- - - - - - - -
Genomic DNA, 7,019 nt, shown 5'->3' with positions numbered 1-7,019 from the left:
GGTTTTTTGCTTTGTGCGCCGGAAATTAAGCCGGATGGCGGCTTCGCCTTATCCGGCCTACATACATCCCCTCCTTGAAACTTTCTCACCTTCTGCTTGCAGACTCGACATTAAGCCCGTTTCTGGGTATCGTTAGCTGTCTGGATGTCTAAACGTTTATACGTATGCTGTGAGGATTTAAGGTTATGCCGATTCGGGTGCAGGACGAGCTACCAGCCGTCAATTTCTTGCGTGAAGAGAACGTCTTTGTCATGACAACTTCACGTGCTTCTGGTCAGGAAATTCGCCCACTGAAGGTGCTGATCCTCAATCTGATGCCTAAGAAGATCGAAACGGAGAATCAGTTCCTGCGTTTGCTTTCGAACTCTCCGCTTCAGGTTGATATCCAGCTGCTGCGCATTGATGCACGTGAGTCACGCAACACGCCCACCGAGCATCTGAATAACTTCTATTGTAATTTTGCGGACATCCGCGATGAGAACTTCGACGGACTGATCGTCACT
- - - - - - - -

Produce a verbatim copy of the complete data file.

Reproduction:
Genomic DNA, 7,019 nt, shown 5'->3' with positions numbered 1-7,019 from the left:
GGTTTTTTGCTTTGTGCGCCGGAAATTAAGCCGGATGGCGGCTTCGCCTTATCCGGCCTACATACATCCCCTCCTTGAAACTTTCTCACCTTCTGCTTGCAGACTCGACATTAAGCCCGTTTCTGGGTATCGTTAGCTGTCTGGATGTCTAAACGTTTATACGTATGCTGTGAGGATTTAAGGTTATGCCGATTCGGGTGCAGGACGAGCTACCAGCCGTCAATTTCTTGCGTGAAGAGAACGTCTTTGTCATGACAACTTCACGTGCTTCTGGTCAGGAAATTCGCCCACTGAAGGTGCTGATCCTCAATCTGATGCCTAAGAAGATCGAAACGGAGAATCAGTTCCTGCGTTTGCTTTCGAACTCTCCGCTTCAGGTTGATATCCAGCTGCTGCGCATTGATGCACGTGAGTCACGCAACACGCCCACCGAGCATCTGAATAACTTCTATTGTAATTTTGCGGACATCCGCGATGAGAACTTCGACGGACTGATCGTCACT